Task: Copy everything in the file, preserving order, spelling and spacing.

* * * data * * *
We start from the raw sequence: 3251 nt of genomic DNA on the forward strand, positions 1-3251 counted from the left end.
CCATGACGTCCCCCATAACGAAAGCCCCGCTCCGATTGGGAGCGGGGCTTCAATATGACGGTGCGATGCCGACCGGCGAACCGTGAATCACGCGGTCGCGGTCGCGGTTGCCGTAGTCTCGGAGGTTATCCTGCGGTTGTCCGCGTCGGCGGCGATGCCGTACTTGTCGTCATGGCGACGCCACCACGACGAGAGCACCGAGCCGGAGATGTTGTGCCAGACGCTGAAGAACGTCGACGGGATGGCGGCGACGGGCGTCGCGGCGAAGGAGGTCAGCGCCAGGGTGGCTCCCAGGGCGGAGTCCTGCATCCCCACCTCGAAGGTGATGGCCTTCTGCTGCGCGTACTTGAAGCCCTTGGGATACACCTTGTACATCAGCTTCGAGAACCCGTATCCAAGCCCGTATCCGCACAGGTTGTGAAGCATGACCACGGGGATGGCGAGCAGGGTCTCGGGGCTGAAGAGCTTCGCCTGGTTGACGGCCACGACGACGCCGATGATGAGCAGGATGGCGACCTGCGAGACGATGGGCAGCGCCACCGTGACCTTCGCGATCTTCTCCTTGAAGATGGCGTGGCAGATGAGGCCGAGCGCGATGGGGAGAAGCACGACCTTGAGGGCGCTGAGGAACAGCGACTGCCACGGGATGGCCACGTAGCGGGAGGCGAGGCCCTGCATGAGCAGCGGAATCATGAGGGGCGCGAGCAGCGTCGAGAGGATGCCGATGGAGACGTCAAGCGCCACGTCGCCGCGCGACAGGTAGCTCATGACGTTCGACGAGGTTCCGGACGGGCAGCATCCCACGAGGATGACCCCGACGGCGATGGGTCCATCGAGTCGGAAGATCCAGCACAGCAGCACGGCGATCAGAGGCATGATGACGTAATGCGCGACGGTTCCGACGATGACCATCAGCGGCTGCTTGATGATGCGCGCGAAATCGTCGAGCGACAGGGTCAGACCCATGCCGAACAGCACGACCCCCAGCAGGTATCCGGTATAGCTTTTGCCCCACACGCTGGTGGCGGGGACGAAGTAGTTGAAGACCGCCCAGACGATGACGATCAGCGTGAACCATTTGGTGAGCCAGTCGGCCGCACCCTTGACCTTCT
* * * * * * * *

We start from the raw sequence: 3251 nt of genomic DNA on the forward strand, positions 1-3251 counted from the left end.
CCATGACGTCCCCCATAACGAAAGCCCCGCTCCGATTGGGAGCGGGGCTTCAATATGACGGTGCGATGCCGACCGGCGAACCGTGAATCACGCGGTCGCGGTCGCGGTTGCCGTAGTCTCGGAGGTTATCCTGCGGTTGTCCGCGTCGGCGGCGATGCCGTACTTGTCGTCATGGCGACGCCACCACGACGAGAGCACCGAGCCGGAGATGTTGTGCCAGACGCTGAAGAACGTCGACGGGATGGCGGCGACGGGCGTCGCGGCGAAGGAGGTCAGCGCCAGGGTGGCTCCCAGGGCGGAGTCCTGCATCCCCACCTCGAAGGTGATGGCCTTCTGCTGCGCGTACTTGAAGCCCTTGGGATACACCTTGTACATCAGCTTCGAGAACCCGTATCCAAGCCCGTATCCGCACAGGTTGTGAAGCATGACCACGGGGATGGCGAGCAGGGTCTCGGGGCTGAAGAGCTTCGCCTGGTTGACGGCCACGACGACGCCGATGATGAGCAGGATGGCGACCTGCGAGACGATGGGCAGCGCCACCGTGACCTTCGCGATCTTCTCCTTGAAGATGGCGTGGCAGATGAGGCCGAGCGCGATGGGGAGAAGCACGACCTTGAGGGCGCTGAGGAACAGCGACTGCCACGGGATGGCCACGTAGCGGGAGGCGAGGCCCTGCATGAGCAGCGGAATCATGAGGGGCGCGAGCAGCGTCGAGAGGATGCCGATGGAGACGTCAAGCGCCACGTCGCCGCGCGACAGGTAGCTCATGACGTTCGACGAGGTTCCGGACGGGCAGCATCCCACGAGGATGACCCCGACGGCGATGGGTCCATCGAGTCGGAAGATCCAGCACAGCAGCACGGCGATCAGAGGCATGATGACGTAATGCGCGACGGTTCCGACGATGACCATCAGCGGCTGCTTGATGATGCGCGCGAAATCGTCGAGCGACAGGGTCAGACCCATGCCGAACAGCACGACCCCCAGCAGGTATCCGGTATAGCTTTTGCCCCACACGCTGGTGGCGGGGACGAAGTAGTTGAAGACCGCCCAGACGATGACGATCAGCGTGAACCATTTGGTGAGCCAGTCGGCCGCACCCTTGACCTTCT